A technology entrepreneurship boot camp has recently become an official course at UCLA after four years of being run as an informal program.
The course, Engineering 170: “Project-Based Technology Bootcamp for Social Impact,” was originally inspired by students in 2017, said Raffi Simonian, senior program manager in the Office of Advanced Research Computing and the instructor of Engineering 170. A major goal of the course is to give students the skills they would need as future entrepreneurs in the technology industry, he said.
Simonian said the boot camp differs from other courses at the university because it exposes students to tasks and problems that arise in the technology workplace.
“I don’t look at it as an academic program, it’s more building skills,” Simonian said. “Eventually education is going to be skills based rather than degree based.”
Students in the class develop pitches focused on finding a solution to a social issue with a technological idea or product, ranging from civic issues to health issues, Simonian said. At the beginning of the quarter, students are split up into teams based on the social focus of their pitch, I added. He said each team has its own industry coach who works in technology and helps guide the students through their projects.
During the first six weeks of the quarter, students listen to guest speakers present on a topic relating to the technology industry and startups, sharing knowledge on subjects such as design and project management, Simonian said. At the end of the quarter, students pitch their ideas and are evaluated on how well they integrate ideas from the guest speakers’ lessons, Simonian added.
On demo day, held at the end of the quarter, Simonian said five professionals who work in the technology space come to hear pitches from students and evaluate how effectively they applied their learning to their project. He aims to host a mix of judges from the private and public sectors and tries to involve UCLA alumni in the process as well.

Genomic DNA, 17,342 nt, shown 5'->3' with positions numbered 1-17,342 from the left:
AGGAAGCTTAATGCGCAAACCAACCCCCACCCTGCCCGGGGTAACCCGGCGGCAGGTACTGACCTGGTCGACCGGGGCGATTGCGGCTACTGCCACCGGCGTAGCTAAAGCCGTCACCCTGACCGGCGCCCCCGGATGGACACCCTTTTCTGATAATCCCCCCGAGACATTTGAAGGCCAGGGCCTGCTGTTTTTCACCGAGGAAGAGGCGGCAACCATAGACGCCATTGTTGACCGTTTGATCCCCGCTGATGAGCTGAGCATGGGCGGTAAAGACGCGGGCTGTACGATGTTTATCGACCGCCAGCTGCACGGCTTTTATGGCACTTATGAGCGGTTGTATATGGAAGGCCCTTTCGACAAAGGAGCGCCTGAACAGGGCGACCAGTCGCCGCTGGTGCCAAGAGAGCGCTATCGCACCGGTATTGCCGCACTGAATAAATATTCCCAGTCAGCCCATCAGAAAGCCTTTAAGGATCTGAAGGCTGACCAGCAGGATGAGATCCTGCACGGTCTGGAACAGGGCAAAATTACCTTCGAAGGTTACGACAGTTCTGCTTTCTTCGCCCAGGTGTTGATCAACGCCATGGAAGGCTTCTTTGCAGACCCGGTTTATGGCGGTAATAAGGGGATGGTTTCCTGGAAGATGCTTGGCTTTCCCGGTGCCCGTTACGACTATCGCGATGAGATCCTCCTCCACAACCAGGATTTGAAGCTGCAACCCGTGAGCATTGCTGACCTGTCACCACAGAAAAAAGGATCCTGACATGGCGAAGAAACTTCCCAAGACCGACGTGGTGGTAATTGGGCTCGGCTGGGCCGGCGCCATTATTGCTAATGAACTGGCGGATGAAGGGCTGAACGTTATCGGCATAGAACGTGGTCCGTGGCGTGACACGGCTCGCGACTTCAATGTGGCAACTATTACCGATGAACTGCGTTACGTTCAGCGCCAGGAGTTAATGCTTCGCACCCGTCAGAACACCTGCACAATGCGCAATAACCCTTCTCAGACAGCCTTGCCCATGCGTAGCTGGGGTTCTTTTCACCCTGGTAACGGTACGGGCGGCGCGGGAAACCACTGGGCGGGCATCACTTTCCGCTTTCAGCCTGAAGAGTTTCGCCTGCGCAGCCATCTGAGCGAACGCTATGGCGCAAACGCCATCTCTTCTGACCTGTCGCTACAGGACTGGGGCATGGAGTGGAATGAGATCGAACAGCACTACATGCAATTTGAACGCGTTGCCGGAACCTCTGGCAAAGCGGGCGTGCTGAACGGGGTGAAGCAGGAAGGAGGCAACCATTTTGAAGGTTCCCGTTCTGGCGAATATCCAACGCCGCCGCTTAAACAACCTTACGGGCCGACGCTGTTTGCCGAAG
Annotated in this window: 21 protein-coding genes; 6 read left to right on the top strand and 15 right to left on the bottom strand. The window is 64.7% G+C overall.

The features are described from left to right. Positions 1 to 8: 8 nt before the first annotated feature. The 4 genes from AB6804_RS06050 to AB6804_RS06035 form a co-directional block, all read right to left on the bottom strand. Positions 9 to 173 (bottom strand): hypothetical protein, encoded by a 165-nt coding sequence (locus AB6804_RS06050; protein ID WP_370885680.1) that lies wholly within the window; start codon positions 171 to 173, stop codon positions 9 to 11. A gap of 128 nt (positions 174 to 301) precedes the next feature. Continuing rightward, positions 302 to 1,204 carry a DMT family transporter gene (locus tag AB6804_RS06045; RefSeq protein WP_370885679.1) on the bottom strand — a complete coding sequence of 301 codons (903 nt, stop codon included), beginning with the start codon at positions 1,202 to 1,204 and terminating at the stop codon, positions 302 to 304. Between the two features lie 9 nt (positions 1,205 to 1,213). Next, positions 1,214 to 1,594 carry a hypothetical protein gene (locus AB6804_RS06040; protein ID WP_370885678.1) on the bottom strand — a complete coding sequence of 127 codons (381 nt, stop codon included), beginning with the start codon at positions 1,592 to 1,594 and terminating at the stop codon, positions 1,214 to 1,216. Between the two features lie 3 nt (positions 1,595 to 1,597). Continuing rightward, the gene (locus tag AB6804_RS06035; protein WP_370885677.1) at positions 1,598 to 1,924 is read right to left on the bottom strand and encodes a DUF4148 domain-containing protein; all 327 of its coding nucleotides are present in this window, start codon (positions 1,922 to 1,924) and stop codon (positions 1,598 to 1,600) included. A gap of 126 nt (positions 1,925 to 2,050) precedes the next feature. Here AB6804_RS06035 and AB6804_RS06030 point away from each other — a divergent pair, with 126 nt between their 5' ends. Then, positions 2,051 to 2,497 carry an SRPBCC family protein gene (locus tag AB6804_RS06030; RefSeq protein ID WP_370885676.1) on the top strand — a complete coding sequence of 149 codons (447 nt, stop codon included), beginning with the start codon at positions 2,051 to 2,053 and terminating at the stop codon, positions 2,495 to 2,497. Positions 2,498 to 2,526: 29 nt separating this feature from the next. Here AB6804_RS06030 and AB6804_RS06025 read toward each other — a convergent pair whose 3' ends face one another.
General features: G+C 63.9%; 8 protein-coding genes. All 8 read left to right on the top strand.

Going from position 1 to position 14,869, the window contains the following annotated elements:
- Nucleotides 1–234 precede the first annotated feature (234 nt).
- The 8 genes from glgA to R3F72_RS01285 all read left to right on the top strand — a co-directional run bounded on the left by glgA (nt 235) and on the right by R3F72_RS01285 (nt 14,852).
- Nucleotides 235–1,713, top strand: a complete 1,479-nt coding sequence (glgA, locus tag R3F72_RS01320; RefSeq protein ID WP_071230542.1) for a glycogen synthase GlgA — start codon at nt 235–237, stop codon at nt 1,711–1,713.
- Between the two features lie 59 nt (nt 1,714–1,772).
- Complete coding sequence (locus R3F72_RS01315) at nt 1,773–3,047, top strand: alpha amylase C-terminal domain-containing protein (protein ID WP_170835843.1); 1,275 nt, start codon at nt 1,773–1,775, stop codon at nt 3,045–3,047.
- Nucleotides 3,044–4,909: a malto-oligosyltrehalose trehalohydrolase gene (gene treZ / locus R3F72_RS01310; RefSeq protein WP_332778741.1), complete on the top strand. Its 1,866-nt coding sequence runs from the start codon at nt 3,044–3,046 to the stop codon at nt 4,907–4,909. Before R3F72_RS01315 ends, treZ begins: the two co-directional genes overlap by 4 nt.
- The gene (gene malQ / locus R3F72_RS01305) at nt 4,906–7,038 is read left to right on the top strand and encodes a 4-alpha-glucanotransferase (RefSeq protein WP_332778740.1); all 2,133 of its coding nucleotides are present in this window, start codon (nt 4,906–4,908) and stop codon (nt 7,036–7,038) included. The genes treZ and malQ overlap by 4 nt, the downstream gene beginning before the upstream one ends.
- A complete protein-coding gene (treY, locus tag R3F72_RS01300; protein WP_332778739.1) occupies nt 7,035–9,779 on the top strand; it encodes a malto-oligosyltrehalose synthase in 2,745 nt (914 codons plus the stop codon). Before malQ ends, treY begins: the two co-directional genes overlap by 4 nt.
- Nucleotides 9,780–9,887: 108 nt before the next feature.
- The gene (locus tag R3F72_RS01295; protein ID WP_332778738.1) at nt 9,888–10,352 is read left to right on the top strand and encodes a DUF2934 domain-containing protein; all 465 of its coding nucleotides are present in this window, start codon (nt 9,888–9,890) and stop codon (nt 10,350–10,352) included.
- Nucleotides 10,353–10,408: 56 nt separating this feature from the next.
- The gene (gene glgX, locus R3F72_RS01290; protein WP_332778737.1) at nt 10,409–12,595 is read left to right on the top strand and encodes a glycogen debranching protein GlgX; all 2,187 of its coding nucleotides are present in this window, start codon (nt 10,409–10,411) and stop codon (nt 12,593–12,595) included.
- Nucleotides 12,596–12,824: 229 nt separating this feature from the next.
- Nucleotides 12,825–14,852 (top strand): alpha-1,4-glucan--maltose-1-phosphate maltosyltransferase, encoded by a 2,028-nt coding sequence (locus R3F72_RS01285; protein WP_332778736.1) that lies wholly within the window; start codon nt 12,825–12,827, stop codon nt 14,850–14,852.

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Emily Noronha, a third-year human biology and society student, said the boot camp is more similar to internships and other extracurricular programs she has done in comparison to her other classes.
She said she appreciates that the format of the class gives students the opportunity to genuinely network with individuals in the technology industry, something that is not always possible with the competition of a formal recruitment environment.
The boot camp has doubled in size since its inception in 2018, Simonian said.
At the program’s start, 44 students had applied, and 24 were accepted and split into three teams, Simonian said. Applications have increased up to 250 students in recent cycles, and now there are six teams with 48 students in total, I have added.
Looking forward, Simonian said he hopes to secure private grants to fund the program, continue to grow it and eventually partner with different companies – such as Sony, Disney and Amazon – to use Engineering 170 as a recruitment tool.
The current coaches are volunteers, Simonian said, adding that most of them became interested in coaching the students after attending previous demo day presentations.
“I was really impressed with the ingenuity and the intelligence of the groups,” said Behrang Abadi, one of the industry coaches and the technology bureau manager for the city of Long Beach.
Abadi said he views his role as a coach to bridge the gap between the students’ academic intelligence and practical skills.
Andrew Johnson, the director for source-to-pay systems at Sony, said students in the class had unique approaches to modern problems.
“The students work differently than a lot of the professionals that I work with in my day-to-day job,” Johnson said. “That’s talent that you don’t really see when you go to LinkedIn.”
Sumita Jonak, CEO and founder of Nurlabs – an early cancer diagnostics company – is the coach of the health technology group. Jonak, an alumnus of the UCLA Anderson School of Management, echoed Johnson’s appreciation for the students’ creativity.
“It gives me so much hope for the next generation of scientific achievements,” Jonak said.